Interested in the curious and wonderful continent that is Africa? Then begin your exploration with these Africa travel stories.

Latest Africa travel stories

The Cape Peninsula: penguins, baboons and spectacular scenery (Day out Cape Town)

After my recent re-visit to Cape Town and the Cape Peninsula, I've a series of posts coming up. I'll cover a cheetah, lion and rhino rescue project and Hout Bay - another self-declared micro-nation. I'll talk about the infamous prison at Robben Island and a thought-provoking visit in a township. I might even say a word or two about Cecil [...]

By |18 February 2013|Animals, Daytrip, South Africa, UNESCO World Heritage|

Things to do with your kids in Aswan

By Catarina Redisch in Aswan, Egypt Aswan is a city on the Nile, and very interesting, especially if you like extremes. Did you know that Aswan is one of the driest places on earth? Aswan High Dam If you like extremes, you'll really like the Aswan High Dam, one of the greatest engineering projects of all time. This dam created [...]

By |10 February 2013|Africa with kids, Egypt, Middle East with kids, Quirky corners|

Dreaming of Gaborone

As I write this, I'm sitting on the terrace of Ashanti Guesthouse in Cape Town, thinking about Botswana. I was once in Gaborone, Botswana's somewhat unassuming capital. Just for a weekend, really. Everything was closed and the town was very quiet. My young self, well... younger self, was easily bored, so after a few days I hopped on a bus [...]

By |22 January 2013|books & films, Botswana, Travel writing|

Cape Town revisited

As I write this, I'm sat at Heathrow, waiting for British Airways to fly me 30 000 ft or so above the warm African night. It's a spur of the moment decision. I meant to call my friend from primary school, Ingrid, to see if we could find time for a coffee. Turns out she's in Cape Town, so why [...]

By |16 January 2013|Seasonal, current, South Africa|

The Lesotho Incident

It's a hot January day and I'm in a minibus, flying across a Lesotho mountain road, wondering whether the holes in the windscreen are caused by bullets...

Furthermore, it is my opinion that Carthage must be destroyed (Day out Tunis)

Carthage was the work of a woman. Phoenician Queen Dido founded this African city, and it soon became a thriving, brilliant civilization.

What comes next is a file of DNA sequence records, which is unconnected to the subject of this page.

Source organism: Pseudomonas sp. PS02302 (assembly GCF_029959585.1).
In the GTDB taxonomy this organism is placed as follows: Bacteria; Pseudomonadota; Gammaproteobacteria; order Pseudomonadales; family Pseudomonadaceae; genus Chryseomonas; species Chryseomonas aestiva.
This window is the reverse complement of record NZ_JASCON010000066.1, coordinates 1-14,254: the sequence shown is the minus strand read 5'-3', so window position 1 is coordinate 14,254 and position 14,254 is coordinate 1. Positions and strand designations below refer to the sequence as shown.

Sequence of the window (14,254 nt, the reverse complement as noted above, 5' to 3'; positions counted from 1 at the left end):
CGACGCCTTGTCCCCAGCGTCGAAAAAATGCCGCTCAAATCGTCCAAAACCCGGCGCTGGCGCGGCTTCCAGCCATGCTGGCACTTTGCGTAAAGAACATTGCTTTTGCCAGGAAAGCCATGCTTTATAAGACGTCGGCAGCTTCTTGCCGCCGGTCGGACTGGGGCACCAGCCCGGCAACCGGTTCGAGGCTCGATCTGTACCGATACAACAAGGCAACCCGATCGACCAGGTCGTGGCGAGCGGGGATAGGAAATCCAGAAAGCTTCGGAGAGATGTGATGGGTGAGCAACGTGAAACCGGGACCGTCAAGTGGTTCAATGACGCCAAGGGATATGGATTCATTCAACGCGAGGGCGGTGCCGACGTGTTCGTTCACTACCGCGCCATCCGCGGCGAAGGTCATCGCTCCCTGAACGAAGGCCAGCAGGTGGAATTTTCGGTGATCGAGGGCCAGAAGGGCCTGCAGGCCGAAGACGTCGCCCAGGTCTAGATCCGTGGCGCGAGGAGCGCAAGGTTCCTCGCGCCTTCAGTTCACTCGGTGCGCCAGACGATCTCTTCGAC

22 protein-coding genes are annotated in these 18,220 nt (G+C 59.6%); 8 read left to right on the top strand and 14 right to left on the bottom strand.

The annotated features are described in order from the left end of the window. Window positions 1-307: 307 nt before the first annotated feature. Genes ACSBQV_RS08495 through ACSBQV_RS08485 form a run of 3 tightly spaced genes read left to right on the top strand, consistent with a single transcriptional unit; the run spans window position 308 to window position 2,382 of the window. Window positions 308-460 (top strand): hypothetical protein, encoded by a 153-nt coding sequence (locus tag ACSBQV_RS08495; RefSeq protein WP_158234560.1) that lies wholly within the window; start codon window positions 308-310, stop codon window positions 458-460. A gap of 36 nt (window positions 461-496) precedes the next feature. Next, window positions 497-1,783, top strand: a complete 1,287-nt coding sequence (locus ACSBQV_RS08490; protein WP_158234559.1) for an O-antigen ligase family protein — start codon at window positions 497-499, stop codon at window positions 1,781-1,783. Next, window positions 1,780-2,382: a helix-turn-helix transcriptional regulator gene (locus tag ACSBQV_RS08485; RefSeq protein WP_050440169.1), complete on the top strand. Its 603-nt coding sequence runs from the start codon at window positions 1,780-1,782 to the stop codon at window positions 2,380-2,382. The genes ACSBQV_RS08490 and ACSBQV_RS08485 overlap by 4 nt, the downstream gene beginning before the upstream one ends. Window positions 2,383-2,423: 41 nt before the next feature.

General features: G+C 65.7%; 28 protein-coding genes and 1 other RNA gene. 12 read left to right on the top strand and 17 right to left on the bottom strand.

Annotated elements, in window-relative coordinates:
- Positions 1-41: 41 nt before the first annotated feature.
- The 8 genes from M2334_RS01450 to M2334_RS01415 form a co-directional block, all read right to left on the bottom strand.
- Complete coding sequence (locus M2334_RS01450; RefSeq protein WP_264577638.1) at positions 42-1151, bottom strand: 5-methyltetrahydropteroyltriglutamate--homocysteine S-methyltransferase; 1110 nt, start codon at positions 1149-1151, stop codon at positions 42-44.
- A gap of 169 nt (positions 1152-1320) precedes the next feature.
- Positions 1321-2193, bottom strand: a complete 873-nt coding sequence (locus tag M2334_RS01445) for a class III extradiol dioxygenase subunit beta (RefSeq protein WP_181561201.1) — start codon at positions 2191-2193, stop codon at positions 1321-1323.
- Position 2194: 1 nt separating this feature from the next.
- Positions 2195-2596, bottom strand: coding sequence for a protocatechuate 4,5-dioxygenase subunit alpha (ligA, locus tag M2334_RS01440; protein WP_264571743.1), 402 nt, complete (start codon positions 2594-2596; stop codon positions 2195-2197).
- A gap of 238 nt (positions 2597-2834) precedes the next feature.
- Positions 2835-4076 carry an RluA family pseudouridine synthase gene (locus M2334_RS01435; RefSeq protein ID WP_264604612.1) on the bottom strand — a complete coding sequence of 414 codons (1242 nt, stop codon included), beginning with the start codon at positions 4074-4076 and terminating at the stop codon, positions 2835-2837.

Reading the past with the Rosetta Stone

The British Museum is one of my favourite museums in the world. Yet, like many museums in the western world, the British Museum should probably return some of the artefacts to their country of origin. One of these is the Rosetta Stone, a stele from 196 BCE. It belongs, if not in Rosetta, at least in Egypt. I think it [...]

By |1 September 2011|Egypt, England, Idle musings, Travel through time|

Stories of flying

Recently, a friend of mine was on a plane hit by lightning. Seemed scary enough, but the pilot had quickly explained very calmly that it was nothing to worry about. A bit later the plane landed safely. Most of my stories of flying have been more funny than scary. And whenever I'm bored, I snap pictures from above. Northern Zealand, [...]

We found our way out of Egypt… for now – and a summary

Thursday 10 January 2008 And so we're leaving Egypt. We see Death on the Nile in the bus from Luxor to Hurghada. Those who aren’t sleeping, that is. We've had yet another early morning; up at 0545. Of course! Haven't seen this film in years. It seems an appropriate ending to our fantastic trip. We recognise tons of places we [...]

Luxor Temple, and a slight fever

Wednesday 9 January 2008 It's our last night in Egypt - and to come full circle, we'll see Luxor Temple. Remember the avenue of sphinxes at Karnak? Well, Karnak and this temple are at opposite ends of this gorgeous, fascinating avenue. At sunset, we stroll the short distance from our boat to the temple. It's in the middle of town. [...]

The Memnon colossi and the fabulous Winter Palace Hotel in Luxor

Still Wednesday 9 January 2008 The Memnon Colossi are two, well, colossal statues, about 20 metres high, made from crystalline quartzite, that originally were part of a huge mortuary temple. They likely depict Amenothep III, who had this temple built. 2 025 years ago, an earthquake caused a huge crack in one of the statues. Interestingly, as the temperature rose [...]

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